Analyze an image

In the following sample, I analyze the image and show tags with a confidence higher than 90%. I also print the gender and age of recognized faces. For the following image, it gives me the tags person, outdoor, tree, man and one face – Male – 37

using Microsoft.ProjectOxford.Vision;
using System;
using System.Collections.Generic;
using System.Linq;
using System.Threading.Tasks;

namespace AzureCognitiveService.Vision
{
    class Program
    {
        static void Main(string[] args)
        {
            Console.WriteLine("Welcome to the Azure Cognitive Services - Computer Vision.");
            Console.WriteLine("Please enter the path of the image:");
            string path = Console.ReadLine();

            Task.Run(async () => await AnalyzeImage(path)).Wait();

            Console.WriteLine("Press key to exit!");
            Console.ReadKey();
        }

        public static async Task AnalyzeImage(string path)
        {
            var client = new VisionServiceClient("APIKEY");

            IEnumerable<VisualFeature> visualFeatures = new VisualFeature[]
            {
                    VisualFeature.Adult,
                    VisualFeature.Categories,
                    VisualFeature.Color,
                    VisualFeature.Description,
                    VisualFeature.Faces,
                    VisualFeature.ImageType,
                    VisualFeature.Tags
            };

            using (System.IO.Stream stream = System.IO.File.OpenRead(path))
            {
                var analyzed = await client.AnalyzeImageAsync(stream, visualFeatures);

                var tags = from tag in analyzed.Tags where tag.Confidence > 0.9 select tag.Name;
                Console.WriteLine(string.Join(", ", tags));

                var faces = from face in analyzed.Faces select face.Gender + " - " + face.Age.ToString();
                if (faces.Count() > 0)
                    Console.WriteLine(string.Join(", ", faces));
            }
        }
    }
}

OCR – optical character recognition

To test the ocr, I took a screenshot of my blog and send it to the OCR service. The screenshot that I used is:

and this is the output:

o
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And here comes the code for OCR using the NuGet package:

using Microsoft.ProjectOxford.Vision;
using System;
using System.Collections.Generic;
using System.Linq;
using System.Threading.Tasks;

namespace AzureCognitiveService.Vision
{
    class Program
    {
        static void Main(string[] args)
        {
            Console.WriteLine("Welcome to the Azure Cognitive Services - Computer Vision.");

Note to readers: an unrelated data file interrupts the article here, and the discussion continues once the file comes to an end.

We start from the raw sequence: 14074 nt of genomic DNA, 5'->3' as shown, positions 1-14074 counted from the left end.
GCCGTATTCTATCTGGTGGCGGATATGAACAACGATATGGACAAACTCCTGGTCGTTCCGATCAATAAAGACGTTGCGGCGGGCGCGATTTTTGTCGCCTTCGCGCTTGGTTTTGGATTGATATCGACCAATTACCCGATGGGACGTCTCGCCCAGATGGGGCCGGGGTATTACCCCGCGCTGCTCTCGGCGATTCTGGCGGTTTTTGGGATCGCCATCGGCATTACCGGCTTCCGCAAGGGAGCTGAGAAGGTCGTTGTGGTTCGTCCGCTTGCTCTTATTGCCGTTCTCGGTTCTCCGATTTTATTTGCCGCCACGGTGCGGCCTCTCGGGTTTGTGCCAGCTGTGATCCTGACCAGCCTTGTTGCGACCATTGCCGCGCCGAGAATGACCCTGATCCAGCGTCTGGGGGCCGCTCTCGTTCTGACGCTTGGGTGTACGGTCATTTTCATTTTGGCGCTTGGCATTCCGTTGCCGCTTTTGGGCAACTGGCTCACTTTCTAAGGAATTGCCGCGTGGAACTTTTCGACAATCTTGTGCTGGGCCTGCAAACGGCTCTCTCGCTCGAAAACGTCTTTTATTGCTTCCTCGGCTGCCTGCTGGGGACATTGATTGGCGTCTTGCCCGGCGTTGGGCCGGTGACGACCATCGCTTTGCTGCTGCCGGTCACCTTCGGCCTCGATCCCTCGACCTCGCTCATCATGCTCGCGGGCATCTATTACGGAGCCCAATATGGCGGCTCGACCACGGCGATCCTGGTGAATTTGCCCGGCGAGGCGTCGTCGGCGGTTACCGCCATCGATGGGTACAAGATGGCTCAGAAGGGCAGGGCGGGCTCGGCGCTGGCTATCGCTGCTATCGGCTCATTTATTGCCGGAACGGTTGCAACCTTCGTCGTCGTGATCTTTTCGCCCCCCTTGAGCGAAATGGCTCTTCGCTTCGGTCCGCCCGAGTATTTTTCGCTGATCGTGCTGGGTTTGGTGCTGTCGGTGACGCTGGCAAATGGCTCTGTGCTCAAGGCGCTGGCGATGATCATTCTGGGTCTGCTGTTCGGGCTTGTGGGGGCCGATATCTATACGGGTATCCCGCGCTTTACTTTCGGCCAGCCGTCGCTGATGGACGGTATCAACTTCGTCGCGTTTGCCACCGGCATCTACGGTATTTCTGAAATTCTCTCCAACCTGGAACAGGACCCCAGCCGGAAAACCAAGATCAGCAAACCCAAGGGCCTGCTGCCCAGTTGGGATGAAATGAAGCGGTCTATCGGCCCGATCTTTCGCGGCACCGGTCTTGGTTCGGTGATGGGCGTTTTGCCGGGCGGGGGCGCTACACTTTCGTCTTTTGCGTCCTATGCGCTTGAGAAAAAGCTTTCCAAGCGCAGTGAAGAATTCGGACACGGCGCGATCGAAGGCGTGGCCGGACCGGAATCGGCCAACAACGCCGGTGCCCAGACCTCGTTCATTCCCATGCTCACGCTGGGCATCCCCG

Console.WriteLine("Please enter the path of the image:");
            string path = Console.ReadLine();

            Task.Run(async () => await Ocr(path)).Wait();

            Console.WriteLine("Press key to exit!");
            Console.ReadKey();
        }

        public static async Task Ocr(string path)
        {
            var client = new VisionServiceClient("APIKEY");
            
            using (System.IO.Stream stream = System.IO.File.OpenRead(path))
            {
                var ocr = await client.RecognizeTextAsync(stream);

                var texts = from region in ocr.Regions
                            from line in region.Lines
                            select line;

                foreach(var line in texts)
                {
                    Console.WriteLine(string.Join(" ", line.Words.Select(w => w.Text)));
                }
            }
        }
    }
}

Get thumbnail

This is how to get a thumbnail from an image:

using Microsoft.ProjectOxford.Vision;
using System;
using System.Collections.Generic;
using System.IO;
using System.Linq;
using System.Threading.Tasks;

namespace AzureCognitiveService.Vision
{
    class Program
    {
        static void Main(string[] args)
        {
            Console.WriteLine("Welcome to the Azure Cognitive Services - Computer Vision.");
            Console.WriteLine("Please enter the path of the image:");
            string path = Console.ReadLine();
            
            Task.Run(async () =>
            {
                var thumbnail = await GetThumbnail(path);
                var newFileName = Path.ChangeExtension(path, "thumb." + Path.GetExtension(path));
                File.WriteAllBytes(newFileName, thumbnail);
            }).Wait();


            Console.WriteLine("Press key to exit!");
            Console.ReadKey();
        }

        public static async Task<byte[]> GetThumbnail(string path)
        {
            var client = new VisionServiceClient("APIKEY");

            using (System.IO.Stream stream = System.IO.File.OpenRead(path))
            {
                var thumbnail = await client.GetThumbnailAsync(stream, 200, 200, true);
                return thumbnail;
            }
        }
    }
}

Additional information

Computer Vision API: https://www.microsoft.com/cognitive-services/en-us/computer-vision-api
Computer Vision API Version 1.0: https://www.microsoft.com/cognitive-services/en-us/Computer-Vision-API/documentation